Your ultimate USB drive toolkit

Being a computer guy I’m often asked by people to look at their computer and tell them what’s wrong or can I help them figure something out. For that reason, I’m doing this post on some real tech tricks to make you look like a star. All that from a USB drive.

The first thing you have to realize is that being prepared for anything is always your goal. I’m never unarmed. There are a couple things that are always on my person like most men: wallet, keys, watch, cell phone, and most times my PDA (an HP IPAQ) . Turning any of these items into multipurpose tools makes you ready for anything. Women can of course get more mileage out of this because they carry a purse. Now, for the really techy, I will continue with a blog post on the ultimate home support system because there are a lot of times I connect to my systems at home from a client’s site. I put a USB stick on my keyring that has a ton of goodies as well as my IPAQ. Today we’ll focus on the USB stick.

For the quick and easy route I’d suggest a simple USB stick (doesn’t have to be U3) but you want it to 1 gig or bigger. This will work on a drive as small as 128mb but I always like to keep extra space on the drive in case I need to copy a lot of files over to it for backup purposes. The last thing you want to do with a machine that is on it’s last leg is turn it off and hope it comes back on.

For a long time now I’d been downloading applications individually and copying them to the drive. You’re still going to install some extra ones to the drive but first download this handy set of tools: . It’s a fabulous set of tools from the site Daily Cup of Tech. It’s a zip file that you just download and extract to your USB drive. Pull out your drive and stick it back in and you’re done! Well, almost done. When you put it in it puts a little coffee bean next to your computer’s clock on the task bar. Right clicking on that clock brings up a list of programs that do everything from drive repair to rootkit revealers to CD burning. These will serve you well. Get to know what each program does and you have most everything you need.

Next make a visit to This site is full of applications that you may already be using all the time except these are made to run straight from a USB drive. Believe me, having access to a computer and not having administrative rights can totally shut you down because you can’t just download and install the applications you wanted until this.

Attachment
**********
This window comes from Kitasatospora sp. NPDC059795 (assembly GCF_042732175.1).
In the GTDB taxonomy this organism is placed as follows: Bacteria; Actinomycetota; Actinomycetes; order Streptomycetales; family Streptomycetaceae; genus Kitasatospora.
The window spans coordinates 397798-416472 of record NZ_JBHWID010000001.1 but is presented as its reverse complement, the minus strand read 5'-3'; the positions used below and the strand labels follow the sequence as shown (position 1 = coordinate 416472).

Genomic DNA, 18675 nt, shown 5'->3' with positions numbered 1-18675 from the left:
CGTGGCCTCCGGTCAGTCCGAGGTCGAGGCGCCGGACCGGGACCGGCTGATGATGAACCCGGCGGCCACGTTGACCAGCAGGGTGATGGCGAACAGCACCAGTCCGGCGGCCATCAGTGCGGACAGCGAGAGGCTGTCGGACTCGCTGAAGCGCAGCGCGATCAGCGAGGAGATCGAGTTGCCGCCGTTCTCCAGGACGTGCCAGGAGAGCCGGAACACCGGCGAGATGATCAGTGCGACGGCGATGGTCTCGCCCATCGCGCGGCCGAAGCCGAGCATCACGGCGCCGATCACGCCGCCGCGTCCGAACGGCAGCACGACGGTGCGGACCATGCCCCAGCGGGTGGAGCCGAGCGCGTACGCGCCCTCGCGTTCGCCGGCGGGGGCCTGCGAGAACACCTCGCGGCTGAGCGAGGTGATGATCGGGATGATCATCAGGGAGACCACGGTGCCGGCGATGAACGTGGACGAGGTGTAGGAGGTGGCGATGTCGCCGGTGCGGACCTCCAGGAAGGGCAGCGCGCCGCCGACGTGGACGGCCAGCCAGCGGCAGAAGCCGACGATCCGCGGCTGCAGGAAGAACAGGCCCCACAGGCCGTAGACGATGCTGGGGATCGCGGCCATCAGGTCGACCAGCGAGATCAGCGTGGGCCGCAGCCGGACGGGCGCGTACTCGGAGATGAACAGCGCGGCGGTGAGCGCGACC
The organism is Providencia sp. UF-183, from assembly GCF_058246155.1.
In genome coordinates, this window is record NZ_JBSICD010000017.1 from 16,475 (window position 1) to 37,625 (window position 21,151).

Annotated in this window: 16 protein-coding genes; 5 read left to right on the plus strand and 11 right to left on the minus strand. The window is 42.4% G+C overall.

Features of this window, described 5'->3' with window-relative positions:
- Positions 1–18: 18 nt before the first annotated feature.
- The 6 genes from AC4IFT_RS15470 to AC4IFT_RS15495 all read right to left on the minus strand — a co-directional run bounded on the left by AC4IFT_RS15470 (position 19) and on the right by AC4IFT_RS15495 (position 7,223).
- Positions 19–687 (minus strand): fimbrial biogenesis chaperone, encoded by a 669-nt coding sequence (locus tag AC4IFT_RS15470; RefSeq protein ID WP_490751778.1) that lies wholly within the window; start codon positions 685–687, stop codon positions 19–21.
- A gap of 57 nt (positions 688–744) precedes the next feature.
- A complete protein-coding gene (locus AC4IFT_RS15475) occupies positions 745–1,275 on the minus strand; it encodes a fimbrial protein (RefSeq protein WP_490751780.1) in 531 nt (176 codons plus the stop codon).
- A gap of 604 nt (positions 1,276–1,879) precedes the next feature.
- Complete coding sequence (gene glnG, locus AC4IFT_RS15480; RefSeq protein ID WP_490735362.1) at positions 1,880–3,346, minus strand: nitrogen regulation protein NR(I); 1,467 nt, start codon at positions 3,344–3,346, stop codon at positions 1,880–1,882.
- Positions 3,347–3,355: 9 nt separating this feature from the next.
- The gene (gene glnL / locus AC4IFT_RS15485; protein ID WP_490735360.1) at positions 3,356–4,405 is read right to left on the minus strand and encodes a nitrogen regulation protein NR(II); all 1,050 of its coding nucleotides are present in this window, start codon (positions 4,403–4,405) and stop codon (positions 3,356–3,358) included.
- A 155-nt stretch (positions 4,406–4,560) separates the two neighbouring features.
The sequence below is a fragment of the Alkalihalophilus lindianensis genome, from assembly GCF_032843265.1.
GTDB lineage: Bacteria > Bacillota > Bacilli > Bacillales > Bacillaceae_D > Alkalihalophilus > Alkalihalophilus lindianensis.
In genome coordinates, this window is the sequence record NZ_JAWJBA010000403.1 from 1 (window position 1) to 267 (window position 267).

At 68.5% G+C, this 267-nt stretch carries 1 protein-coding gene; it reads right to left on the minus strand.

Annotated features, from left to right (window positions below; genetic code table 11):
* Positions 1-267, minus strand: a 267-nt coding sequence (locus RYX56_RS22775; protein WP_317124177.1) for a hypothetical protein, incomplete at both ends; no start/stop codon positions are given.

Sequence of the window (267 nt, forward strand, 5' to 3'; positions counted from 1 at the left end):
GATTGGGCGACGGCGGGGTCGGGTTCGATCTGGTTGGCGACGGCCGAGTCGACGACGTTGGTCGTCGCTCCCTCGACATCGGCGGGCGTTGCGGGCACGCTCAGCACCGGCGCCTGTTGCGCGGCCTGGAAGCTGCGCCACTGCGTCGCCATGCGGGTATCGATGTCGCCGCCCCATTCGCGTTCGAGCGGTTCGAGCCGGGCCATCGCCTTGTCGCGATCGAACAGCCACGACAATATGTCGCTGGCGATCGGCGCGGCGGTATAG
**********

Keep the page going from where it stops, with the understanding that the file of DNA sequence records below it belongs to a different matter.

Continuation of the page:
Take a look around and get what you like. These are some of the ones that I put on my stick and the reasons why.

Firefox: Always want a fully capable web browser.
Clamwin: To be able to walk up and scan a computer for virus’ is absolutely essential.
WinSCP: If you have access to another machine with a secure connection you can FTP or SSH to and from it. Openoffice: A full Microsoft Office competitor on a USB stick? You can’t beat that.
VLC: Will view any video or play any audio.
Gimp: A Photoshop like program. You may need to resize or edit photos or something for someone.

Now with all of these you have to save the file to your desktop then install them and give your USB drive letter in the install path. For example, where it says “Install path: \openoffice” put H: (or whatever your drive’s letter is) in front to make it H:\openoffice.

In closing, I’d suggest you open every program you put on your USB drive before leaving home. The last thing you want to do is be surprised while you’re on location. A good example of this is that the first time you run Clamwin it wants to download the virus database. Assuming you’re at a site with dialup or no internet on the machine you’ve just wasted a ton of time or won’t even be able to fix the problem.

Also, the program SIW on the PCRepairkit should be your first stop when looking at a system. It will tell you everything about the machine. Save this to your USB stick. Should anything happen to the computer you know what it had before.

That’s it! Go out there and make the world a better place with safe computing.

Oh, and just for your convenience, keep some music, podcasts, or things to read on your USB stick. You might get stuck somewhere for a long time. No need to be bored while a virus scan or drive repair runs.  I also put my resume on the drive.  As a consultant you have this time as a window of opportunity if someone really likes you and may have a big project coming up.

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